That said, I would prefer it if developers didn't confuse simple games with shovelware. For every Cooking Mama, there are at least ten crappy knockoffs. I suppose it doesn't really matter to me, as I'm willing to do the research to tell the difference between the good and the bad, but it does bother me that other consumers, who may not be as savvy when it comes to games (parents/grandparents, you know the ones who walk into a store and say "What do the kids like?" because they really have no idea) are getting crap unloaded on them. I want these people to enjoy their experience for their own sake, and also because it grows the industry and leads to me having more games to play.

Also, I think it's a good thing that the Wii is so successful, because it puts the brakes on the spiraling cost of game development. AAA PS3/360 games need to sell into the millions of copies to turn a profit; that kind of pressure stifles creativity, as publishers are less willing to take chances on unproven IPs (see: Mirror's Edge). The next generation of game hardware is certainly going to move away from the more-is-better school of thought in terms of hardware, which is good. I'm still not convinced by this whole motion sensing thing, but if it'll keep costs down, I can live with it.

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Also, I think it's a good thing that the Wii is so successful, because it puts the brakes on the spiraling cost of game development.

This. If there's one reason I'm glad the Wii exists(and to an extent the DS) it's because of this right here.

The Wii and DS both prove that you don't have to break bank in order to have a great gaming experience. It'd be great if other developers and publishers realized this with the other consoles so that the video game industry doesn't fall flat on it's own feet.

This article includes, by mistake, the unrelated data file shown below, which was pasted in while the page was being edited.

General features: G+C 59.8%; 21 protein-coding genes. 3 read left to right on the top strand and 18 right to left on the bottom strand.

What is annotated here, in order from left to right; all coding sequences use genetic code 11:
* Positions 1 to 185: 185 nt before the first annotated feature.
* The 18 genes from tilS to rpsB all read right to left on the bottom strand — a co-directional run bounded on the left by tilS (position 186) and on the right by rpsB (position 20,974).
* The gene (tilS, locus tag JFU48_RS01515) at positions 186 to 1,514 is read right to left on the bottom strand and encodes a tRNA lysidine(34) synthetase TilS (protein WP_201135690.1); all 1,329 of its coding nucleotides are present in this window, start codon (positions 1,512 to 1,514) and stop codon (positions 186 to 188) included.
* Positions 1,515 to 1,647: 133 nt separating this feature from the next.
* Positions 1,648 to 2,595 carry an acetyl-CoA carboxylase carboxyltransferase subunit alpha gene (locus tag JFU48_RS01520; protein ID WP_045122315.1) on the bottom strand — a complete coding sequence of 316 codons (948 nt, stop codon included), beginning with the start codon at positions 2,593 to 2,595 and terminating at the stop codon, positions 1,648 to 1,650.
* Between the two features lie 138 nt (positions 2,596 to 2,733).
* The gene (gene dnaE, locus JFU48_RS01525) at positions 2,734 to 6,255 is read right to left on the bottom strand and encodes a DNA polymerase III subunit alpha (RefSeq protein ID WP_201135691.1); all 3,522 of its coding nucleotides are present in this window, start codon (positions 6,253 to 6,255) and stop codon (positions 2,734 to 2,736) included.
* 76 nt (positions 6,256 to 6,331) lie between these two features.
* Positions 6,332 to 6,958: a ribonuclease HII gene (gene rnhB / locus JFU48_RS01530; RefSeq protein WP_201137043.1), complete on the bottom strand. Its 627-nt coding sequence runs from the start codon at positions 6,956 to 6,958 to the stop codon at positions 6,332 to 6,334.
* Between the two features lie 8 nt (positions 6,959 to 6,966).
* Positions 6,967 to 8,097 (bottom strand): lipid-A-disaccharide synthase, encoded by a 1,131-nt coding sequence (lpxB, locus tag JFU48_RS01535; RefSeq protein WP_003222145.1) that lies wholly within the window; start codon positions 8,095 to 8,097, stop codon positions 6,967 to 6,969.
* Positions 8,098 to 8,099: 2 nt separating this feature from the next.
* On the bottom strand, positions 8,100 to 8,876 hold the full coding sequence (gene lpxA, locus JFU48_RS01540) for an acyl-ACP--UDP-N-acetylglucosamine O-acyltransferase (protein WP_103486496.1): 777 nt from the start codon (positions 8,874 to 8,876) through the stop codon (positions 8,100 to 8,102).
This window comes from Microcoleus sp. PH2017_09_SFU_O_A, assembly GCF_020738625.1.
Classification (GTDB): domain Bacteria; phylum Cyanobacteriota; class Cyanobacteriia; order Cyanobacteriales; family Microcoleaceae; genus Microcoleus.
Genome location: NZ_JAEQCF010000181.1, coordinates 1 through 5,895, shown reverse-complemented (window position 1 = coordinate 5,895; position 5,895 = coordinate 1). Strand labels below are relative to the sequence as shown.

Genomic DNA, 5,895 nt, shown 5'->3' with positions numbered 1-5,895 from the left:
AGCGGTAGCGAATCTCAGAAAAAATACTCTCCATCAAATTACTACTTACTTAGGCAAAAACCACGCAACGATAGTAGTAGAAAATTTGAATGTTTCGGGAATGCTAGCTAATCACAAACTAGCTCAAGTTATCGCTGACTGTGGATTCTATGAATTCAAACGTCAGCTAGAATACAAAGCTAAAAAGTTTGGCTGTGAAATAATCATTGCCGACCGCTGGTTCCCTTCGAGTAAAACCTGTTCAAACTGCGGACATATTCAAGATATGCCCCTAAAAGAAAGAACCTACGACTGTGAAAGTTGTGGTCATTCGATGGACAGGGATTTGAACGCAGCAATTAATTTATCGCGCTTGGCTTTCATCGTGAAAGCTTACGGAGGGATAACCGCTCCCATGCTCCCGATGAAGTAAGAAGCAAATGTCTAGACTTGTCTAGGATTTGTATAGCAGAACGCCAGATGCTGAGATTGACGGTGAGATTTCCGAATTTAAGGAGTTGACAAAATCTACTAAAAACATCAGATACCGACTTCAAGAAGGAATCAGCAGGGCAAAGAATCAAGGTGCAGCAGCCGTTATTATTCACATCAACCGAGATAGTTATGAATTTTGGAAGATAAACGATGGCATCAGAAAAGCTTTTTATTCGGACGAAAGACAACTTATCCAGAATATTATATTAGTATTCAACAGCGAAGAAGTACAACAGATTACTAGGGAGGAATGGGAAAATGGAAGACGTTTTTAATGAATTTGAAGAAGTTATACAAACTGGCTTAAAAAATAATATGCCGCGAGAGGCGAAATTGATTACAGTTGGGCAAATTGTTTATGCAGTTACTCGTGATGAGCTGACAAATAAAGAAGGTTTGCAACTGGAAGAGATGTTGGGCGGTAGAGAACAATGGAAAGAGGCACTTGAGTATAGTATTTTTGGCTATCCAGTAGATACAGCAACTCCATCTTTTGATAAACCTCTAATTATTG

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Yeah, I was just picking on you because this is the internet. I wouldn't grow too attached to any of the main console makers if I were you; they are bound to disappoint.

I get ya, but honestly, I'm not THAT attached to them. I just really like their games, after all, most games in my set, are Nintendo's...

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I don't care about achievements, they're nice, but they don't add anything to me anymore. And I'll RARELY complete the ridiculous amount of stuff to do in the games unless I REALLY, want too (Hint, that won't be often)

Here here!

I play Halo 3 a lot and there are so many people who cheat to get achievements and rankings (which are basically the same thing) that it's ridiculous. Why would you want to waste time when you're not actually playing the game?

Oh, and that assumes that the achievement points will always be there. Bungie constantly resets Halo's ranks for "equality." Who knows if Microsoft will do that for the Xbox 720? Then thousands of hours of "hard work" are down the tubes.